By Julie Wootton-Greener Las Vegas Review-Journal November 12, 2021
The Board of Regents for Nevada’s higher education system on Friday elected two new leaders to temporarily guide the body while an investigation is underway into the chancellor’s hostile work environment complaint.
The Nevada System of Higher Education’s board selected interim officers during a special meeting, voting Carol Del Carlo in as board chair and Amy Carvalho as vice chair.
Both received seven votes in favor, with regents Laura Perkins, Joe Arrascada, Byron Brooks and Patrick Boylan opposed. Past Board Chair Cathy McAdoo abstained and Vice Chair Patrick Carter wasn’t present at the meeting.
NSHE, which oversees eight public colleges and universities, and more than 100,000 students, is in a difficult situation and is facing uncharted territory, Del Carlo said after the vote.
She said she’ll do her best and will work hard to be “open, transparent and move us forward.”
Del Carlo said she appreciates college and university presidents who are doing a wonderful job running their campuses. “Our business has continued,” she said.
Del Carlo, who represents Carson City, as well as Churchill, Douglas, Esmeralda, Lander, Lyon, Mineral, Storey and Washoe counties, and Carvalho, who represents a swath of southeastern Clark County, will lead the board while a third-party investigation is conducted into a hostile work environment complaint that Chancellor Melody Rose submitted in early October.
Last week, McAdoo and Carter — who are named in Rose’s complaint — announced they’ll step down from their leadership roles while the investigation is ongoing. They continue to serve as regents.
They started in those positions July 1 and their terms were slated to run through July 30 of next year.
Del Carlo and Carvalho will begin in their leadership roles immediately and that will continue through either the conclusion of the investigation or June 30, 2022 — whichever comes first.
Del Carlo, who was elected to the board in 2016, was previously board vice chair for a year and led a chancellor search committee last year that unanimously recommended hiring Rose. Carvalho was elected to the board in 2018.
Friday’s meeting was the first time the board has met since Rose’s complaint was made public.
Rose alleged she experienced “abusive treatment” since McAdoo and Carter were selected for their board leadership roles. She attended Friday’s meeting, but didn’t speak during the proceedings.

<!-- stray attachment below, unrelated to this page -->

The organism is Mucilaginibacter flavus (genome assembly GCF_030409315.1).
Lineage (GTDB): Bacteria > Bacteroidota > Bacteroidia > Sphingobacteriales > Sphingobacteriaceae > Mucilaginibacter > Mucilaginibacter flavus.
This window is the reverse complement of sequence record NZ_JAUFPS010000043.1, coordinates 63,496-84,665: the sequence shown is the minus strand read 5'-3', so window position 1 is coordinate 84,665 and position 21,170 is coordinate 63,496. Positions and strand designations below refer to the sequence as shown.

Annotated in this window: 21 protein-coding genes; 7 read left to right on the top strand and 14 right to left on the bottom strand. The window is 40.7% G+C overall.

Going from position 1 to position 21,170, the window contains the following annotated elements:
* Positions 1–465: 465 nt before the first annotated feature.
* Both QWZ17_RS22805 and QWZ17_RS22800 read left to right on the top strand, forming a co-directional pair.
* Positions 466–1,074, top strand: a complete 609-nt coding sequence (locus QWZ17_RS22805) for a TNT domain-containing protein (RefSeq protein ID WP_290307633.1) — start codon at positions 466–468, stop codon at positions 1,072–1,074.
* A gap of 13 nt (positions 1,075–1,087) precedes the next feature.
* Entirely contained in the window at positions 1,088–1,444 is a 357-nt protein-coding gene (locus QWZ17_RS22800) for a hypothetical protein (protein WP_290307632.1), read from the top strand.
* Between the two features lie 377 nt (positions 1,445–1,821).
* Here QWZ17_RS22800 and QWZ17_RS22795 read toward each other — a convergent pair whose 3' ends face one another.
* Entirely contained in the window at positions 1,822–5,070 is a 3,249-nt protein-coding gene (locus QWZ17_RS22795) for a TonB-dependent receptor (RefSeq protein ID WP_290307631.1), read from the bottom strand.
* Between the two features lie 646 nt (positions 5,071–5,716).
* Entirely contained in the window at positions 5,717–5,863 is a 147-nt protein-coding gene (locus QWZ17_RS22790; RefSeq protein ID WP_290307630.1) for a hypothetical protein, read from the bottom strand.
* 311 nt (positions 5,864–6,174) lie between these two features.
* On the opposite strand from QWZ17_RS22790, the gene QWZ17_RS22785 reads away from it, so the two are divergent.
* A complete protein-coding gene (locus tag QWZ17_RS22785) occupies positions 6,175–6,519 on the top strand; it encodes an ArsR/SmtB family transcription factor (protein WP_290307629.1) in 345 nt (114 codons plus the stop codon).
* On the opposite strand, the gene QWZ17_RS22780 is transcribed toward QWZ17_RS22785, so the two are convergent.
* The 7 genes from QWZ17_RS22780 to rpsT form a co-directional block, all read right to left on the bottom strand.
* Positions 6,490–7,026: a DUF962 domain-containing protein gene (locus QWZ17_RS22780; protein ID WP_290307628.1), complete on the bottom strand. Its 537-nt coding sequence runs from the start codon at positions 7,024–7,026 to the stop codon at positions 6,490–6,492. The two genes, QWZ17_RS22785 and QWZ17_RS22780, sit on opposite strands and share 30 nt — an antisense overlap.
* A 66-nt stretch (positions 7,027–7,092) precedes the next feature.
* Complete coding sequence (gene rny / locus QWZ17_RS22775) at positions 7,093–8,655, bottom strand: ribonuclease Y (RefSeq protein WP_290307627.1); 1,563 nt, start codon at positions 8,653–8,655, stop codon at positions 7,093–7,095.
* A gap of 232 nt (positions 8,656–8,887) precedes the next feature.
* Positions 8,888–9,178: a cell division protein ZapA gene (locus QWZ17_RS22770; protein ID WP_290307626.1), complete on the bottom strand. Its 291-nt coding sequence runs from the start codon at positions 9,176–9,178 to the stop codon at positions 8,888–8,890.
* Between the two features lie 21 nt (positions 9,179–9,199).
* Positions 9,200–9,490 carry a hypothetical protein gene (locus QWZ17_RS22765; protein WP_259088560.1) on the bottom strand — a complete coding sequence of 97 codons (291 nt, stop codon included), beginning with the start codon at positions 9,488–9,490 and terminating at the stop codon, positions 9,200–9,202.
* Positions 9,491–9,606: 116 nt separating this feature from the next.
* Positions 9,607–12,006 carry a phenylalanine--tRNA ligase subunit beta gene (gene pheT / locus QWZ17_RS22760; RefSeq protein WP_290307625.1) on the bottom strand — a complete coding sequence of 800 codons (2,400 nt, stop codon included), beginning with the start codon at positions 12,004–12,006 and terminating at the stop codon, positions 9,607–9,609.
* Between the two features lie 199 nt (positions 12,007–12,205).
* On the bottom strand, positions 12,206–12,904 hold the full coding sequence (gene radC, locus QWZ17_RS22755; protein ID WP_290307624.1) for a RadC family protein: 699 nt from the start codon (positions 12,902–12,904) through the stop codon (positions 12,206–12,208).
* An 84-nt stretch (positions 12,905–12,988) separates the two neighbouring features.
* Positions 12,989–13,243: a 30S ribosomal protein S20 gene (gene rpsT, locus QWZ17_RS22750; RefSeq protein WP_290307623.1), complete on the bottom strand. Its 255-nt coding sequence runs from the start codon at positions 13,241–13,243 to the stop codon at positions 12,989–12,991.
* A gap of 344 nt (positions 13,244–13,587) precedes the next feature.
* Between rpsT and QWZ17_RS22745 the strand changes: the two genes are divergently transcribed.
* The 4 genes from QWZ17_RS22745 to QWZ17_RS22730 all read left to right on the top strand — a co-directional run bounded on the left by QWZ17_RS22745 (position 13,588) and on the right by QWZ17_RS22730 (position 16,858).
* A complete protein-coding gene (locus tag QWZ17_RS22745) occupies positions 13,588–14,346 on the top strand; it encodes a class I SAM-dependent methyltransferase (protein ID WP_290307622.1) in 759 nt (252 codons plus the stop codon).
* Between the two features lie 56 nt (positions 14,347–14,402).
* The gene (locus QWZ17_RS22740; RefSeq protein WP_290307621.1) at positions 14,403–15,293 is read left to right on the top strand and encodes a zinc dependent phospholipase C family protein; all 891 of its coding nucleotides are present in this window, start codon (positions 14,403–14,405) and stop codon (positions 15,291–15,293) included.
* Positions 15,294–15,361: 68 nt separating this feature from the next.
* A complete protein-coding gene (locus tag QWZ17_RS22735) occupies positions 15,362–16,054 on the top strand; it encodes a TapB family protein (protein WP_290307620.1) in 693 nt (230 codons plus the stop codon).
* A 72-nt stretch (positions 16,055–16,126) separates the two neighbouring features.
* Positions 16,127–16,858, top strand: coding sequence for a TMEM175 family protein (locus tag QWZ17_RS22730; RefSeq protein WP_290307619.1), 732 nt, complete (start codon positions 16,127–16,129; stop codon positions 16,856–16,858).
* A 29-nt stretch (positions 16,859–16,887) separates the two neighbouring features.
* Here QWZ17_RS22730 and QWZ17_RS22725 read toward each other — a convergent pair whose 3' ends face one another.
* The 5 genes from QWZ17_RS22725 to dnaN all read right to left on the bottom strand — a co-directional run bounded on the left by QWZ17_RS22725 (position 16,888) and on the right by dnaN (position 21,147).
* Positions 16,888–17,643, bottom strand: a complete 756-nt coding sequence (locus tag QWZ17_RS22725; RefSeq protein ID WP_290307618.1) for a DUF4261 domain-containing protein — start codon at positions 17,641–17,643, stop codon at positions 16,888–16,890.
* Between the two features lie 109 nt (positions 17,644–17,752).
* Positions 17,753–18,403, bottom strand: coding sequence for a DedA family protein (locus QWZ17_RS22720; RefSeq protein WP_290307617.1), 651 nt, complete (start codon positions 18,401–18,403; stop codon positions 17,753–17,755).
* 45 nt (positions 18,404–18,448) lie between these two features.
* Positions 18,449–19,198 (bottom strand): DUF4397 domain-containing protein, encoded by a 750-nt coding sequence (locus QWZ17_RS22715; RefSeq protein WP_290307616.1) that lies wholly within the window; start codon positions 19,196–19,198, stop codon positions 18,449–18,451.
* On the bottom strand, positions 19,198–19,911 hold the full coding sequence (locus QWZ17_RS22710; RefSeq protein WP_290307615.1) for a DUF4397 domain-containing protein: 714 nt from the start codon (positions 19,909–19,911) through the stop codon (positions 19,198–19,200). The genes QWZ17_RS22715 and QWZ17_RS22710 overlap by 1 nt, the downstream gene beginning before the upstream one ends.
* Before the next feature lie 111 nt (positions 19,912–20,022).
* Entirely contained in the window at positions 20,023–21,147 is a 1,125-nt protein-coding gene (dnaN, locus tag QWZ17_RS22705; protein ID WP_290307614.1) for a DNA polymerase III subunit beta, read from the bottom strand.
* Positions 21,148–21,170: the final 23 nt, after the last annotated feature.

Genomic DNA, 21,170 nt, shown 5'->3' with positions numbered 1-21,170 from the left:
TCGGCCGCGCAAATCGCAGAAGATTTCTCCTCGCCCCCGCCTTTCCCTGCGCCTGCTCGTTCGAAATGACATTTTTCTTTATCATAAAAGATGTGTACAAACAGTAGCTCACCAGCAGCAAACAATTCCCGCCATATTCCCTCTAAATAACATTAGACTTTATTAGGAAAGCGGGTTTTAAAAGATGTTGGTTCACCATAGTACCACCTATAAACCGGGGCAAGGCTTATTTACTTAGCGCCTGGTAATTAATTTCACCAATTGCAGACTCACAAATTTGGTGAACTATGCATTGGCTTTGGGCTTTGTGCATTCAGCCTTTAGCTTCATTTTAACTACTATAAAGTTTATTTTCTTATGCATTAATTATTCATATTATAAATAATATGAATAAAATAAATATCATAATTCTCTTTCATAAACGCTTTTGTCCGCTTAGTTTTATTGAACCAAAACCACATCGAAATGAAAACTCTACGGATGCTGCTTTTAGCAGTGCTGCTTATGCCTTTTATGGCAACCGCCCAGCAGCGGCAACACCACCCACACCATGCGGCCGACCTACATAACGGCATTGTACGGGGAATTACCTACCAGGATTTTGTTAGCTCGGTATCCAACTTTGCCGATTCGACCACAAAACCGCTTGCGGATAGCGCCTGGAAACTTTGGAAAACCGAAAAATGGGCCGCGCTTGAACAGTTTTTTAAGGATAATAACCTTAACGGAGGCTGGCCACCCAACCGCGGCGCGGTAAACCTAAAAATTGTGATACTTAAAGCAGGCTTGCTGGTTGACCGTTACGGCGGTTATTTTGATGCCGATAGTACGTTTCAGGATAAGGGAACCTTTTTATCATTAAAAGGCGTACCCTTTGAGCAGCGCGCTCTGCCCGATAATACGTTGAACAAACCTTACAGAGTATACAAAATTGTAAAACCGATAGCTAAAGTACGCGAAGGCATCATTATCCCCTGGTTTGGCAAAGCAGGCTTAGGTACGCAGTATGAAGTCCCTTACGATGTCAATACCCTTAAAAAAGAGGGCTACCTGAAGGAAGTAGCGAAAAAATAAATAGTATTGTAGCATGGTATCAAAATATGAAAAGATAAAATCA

Earlier this month, Carter also resigned as the leader of a search committee seeking to hire a new chief of staff and special counsel after a candidate alleged his application was improperly reviewed.
Carter recommended the current search process be canceled and an outside firm be hired instead.
During Friday’s meeting, Regent John Moran made a motion to nominate Del Carlo as chair and Carvalho as vice chair, saying he doesn’t think anyone on the board is better suited.
Perkins made a motion to nominate two of the newest regents, Arrascada and Brooks, for chair and vice chair, respectively. The majority of the board voted against that.
Regent Jason Geddes led Friday’s meeting under a rule that the senior regent who’s present will conduct the meeting if the chair and vice chair are unable.
Geddes, who has been on the board since 2006, said he wouldn’t be considered for either of the board leadership positions.
The board received a few public comments thanking McAdoo for her service, as well as some criticism.
David Dazlich, director of government affairs for the Vegas Chamber, told regents that continuing issues with the higher education system are impacting students, faculty and staff, and are a distraction from student success initiatives.
NSHE can’t afford to continue business as usual, he said, adding that the chamber wants to see a chair and vice chair who haven’t previously held the positions.
After the vote, Perkins said she looks forward to the board moving forward with “all of us as a united front.”
Boylan said he’d appreciate being kept in the loop with NSHE business and anything regents are involved in, noting recent events caught him by surprise.
Brooks said he hopes the board can change some of the perceived optics around the Board of Regents and NSHE.
“I know the tasks ahead of you are pretty large in terms of what that looks like,” he told the new board officers, offering to provide additional support if needed.